Ryanair cabin crew and ground staff strike on 25 and 26 July, Dublin based pilots set to strike on 12 July


On 3 July workers met at the offices of the Irish trade union Fórsa for the first ever Ryanair Crew Summit. After the meeting they have launched a “Ryanair Crew Charter” outlining the changes the company must make to bring it in line with comparable employers (scroll down for full text). Italian, Spanish, Portuguese and Belgian Ryanair cabin crew and ground staff have now agreed to launch a strike on Wednesday 25 and Thursday 26 July. Next to the cabin crew and ground staff strike, around 100 pilots based in Ireland will set to strike on 12 July.

Cabin crew and groud staff strike on 25 and 26 July

The charter contains demands on economic conditions, safety and rostering, a fair and supportive work culture, agency employment, the right to sick pay and sales targets. A key demand is also that employment contracts explicitly recognise national law and jurisdiction in the country a worker is based.

The summit was organised by the International Transport Workers’ Federation (ITF) and the European Transport Workers’ Federation (ETF), as part of the Cabin Crew United alliance. Cabin crew representing around 80% of Ryanair’s cabin crew workforce and ground crew representing 100% of its ground crew workforce attended.

In December, after intense pressure from workers, Ryanair finally announced that it would recognise unions. However, little progress has been made over the last six months and there have so far been no concrete improvements in pay or working conditions at the airline.

If Ryanair fails to respond promptly and appropriately then it risks industrial action over the summer. The ITF and the ETF support all lawful industrial action undertaken by their national affiliates with the aim of winning a fair deal for workers.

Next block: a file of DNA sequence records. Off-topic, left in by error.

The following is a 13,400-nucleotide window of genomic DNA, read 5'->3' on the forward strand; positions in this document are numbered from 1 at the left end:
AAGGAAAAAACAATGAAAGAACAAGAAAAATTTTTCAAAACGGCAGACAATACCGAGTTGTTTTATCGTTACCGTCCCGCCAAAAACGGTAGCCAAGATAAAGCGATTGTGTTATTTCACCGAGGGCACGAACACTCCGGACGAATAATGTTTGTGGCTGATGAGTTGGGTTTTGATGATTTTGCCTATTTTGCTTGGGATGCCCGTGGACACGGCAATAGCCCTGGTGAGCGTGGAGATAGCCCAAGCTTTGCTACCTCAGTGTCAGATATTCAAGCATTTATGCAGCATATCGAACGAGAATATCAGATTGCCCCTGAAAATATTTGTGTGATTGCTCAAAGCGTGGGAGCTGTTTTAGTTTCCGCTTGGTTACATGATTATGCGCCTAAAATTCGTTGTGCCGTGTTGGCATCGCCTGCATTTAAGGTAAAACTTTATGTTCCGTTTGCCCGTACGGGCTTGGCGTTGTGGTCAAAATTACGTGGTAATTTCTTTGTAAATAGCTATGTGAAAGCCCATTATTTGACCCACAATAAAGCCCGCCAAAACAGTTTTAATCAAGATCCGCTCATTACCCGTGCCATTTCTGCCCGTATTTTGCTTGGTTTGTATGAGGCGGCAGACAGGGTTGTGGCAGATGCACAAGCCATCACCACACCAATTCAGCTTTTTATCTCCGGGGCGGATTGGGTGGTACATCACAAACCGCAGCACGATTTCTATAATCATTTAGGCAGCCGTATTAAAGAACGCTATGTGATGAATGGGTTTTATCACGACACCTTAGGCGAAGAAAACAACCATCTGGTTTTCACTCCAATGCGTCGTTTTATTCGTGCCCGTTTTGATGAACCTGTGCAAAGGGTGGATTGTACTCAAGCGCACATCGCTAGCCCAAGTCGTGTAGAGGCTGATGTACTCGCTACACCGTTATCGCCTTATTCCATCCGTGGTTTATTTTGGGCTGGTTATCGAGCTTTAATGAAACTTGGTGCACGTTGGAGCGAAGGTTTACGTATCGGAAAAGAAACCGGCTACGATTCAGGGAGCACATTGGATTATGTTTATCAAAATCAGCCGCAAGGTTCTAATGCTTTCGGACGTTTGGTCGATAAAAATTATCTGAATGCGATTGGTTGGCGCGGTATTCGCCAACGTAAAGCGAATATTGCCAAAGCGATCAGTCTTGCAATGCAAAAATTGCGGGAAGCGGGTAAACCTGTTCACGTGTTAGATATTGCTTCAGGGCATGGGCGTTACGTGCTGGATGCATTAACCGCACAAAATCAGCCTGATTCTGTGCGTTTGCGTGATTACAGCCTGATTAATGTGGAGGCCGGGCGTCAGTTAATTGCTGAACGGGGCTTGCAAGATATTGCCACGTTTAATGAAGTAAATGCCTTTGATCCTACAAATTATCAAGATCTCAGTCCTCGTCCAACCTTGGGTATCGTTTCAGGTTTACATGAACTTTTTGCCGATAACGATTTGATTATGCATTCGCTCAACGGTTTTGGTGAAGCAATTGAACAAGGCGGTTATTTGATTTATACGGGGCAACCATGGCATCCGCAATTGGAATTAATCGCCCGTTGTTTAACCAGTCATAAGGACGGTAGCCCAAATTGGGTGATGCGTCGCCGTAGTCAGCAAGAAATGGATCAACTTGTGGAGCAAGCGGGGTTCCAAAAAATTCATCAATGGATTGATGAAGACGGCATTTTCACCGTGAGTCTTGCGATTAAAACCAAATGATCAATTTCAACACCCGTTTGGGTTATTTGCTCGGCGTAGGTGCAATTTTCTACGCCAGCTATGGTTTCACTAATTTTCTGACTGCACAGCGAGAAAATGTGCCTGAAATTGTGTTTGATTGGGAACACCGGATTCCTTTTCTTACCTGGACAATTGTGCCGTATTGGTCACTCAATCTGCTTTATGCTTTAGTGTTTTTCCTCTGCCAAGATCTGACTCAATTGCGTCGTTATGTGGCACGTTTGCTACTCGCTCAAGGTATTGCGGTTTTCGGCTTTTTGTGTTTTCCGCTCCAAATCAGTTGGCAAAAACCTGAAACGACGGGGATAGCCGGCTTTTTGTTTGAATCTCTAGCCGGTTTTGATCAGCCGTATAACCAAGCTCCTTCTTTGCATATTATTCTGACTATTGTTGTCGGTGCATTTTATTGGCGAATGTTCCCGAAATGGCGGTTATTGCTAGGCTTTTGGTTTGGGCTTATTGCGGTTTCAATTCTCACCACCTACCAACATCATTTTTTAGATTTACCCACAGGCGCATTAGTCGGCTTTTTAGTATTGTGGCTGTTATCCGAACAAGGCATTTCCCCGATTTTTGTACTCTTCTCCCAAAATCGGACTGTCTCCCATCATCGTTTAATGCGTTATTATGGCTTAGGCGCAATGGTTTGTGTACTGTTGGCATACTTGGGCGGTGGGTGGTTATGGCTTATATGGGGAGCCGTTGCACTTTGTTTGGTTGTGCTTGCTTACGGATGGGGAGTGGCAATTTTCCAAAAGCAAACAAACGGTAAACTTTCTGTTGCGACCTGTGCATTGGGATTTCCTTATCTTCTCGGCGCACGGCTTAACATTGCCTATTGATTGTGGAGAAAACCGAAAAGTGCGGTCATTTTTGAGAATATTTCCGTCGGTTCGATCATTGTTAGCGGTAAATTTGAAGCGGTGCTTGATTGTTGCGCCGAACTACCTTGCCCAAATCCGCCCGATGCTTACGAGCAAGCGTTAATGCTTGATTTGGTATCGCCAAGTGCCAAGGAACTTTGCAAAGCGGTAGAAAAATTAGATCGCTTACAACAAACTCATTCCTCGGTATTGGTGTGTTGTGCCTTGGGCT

Update: Ryanair cabin crew and ground staff in Belgium, Italy, Portugal and Spain have agreed to strike on Wednesday 25 and Thursday 26 July.

Ireland based Ryanair pilots set to strike on 12 July

Around 100 pilots that are employed and based in Ireland have voted for a 24-hour strike on “The Twelfth“, the start of the traditional holidays in Northern Ireland and likely to affect thousands of holidaymakers flying off from Dublin.

Members of the Irish Air Line Pilots’ Association (IALPA) are engaged in a dispute over arrangements for transferring flight crew between European and north African bases as well as seniority and annual leave arrangements, The Independent wrote.

Ryanair Crew Charter

We the crew, currently across 86 bases in 21 countries, who operate Ryanair flights and
carried 130 million passengers across the network last year demand

For cabin crew

On economic conditions

  • A fair living wage that reflects the work we do
  • Seniority pay
  • Compensation for disruptive schedules and last minute duty changes
  • End all the extra costs that we incur on our job- like water, food, uniforms, calling
    crew control
  • Parity in living standards across bases
  • Unpaid leave
  • A fair, universal pension scheme

On safety and rostering

  • Training on FTLs
  • Stability on rosters
  • Predictable working hours
  • Preserving minimum rest periods in line with EASA regulation

On a fair and supportive work culture

  • Fair system for base transfers, promotion and disciplinaries- it should not be
    based on sales
  • Advance warning on changes in operations like base closure
  • Easier access to crew control
  • Prioritise seniority and safety
  • Not being forced to open an Irish bank account

On agency employment

  • Equity in standards across employers
  • Fixed period for agency employment
  • Towards the abolition of agency employment

On national contracts

  • Employment contracts of all crew must explicitly recognise that national law and
    jurisdiction In the country of the home base applies
  • The employment contract must be available in the language crew requires
    Ryanair Crew Charter

On sickness

  • Sick pay
  • No pay deduction
  • Easier process for reporting sick (translation, calling crew control, report at base,
  • Privacy around illness

On sales

  • End the pressure
  • No individual sales commission- crew should not compete with each other
  • Sales commission divided by four cabin crew
  • Should not be the basis for promotions/ transfers/ disciplinaries

For ground staff

  • A fair living wage that reflects the work we do
  • Better working conditions at least in line with the average of the ground handling
  • Reduction in the yearly hours of work
  • Develop and implement a health and safety policy with consultation from our trade
  • Transfers on to permanent contracts


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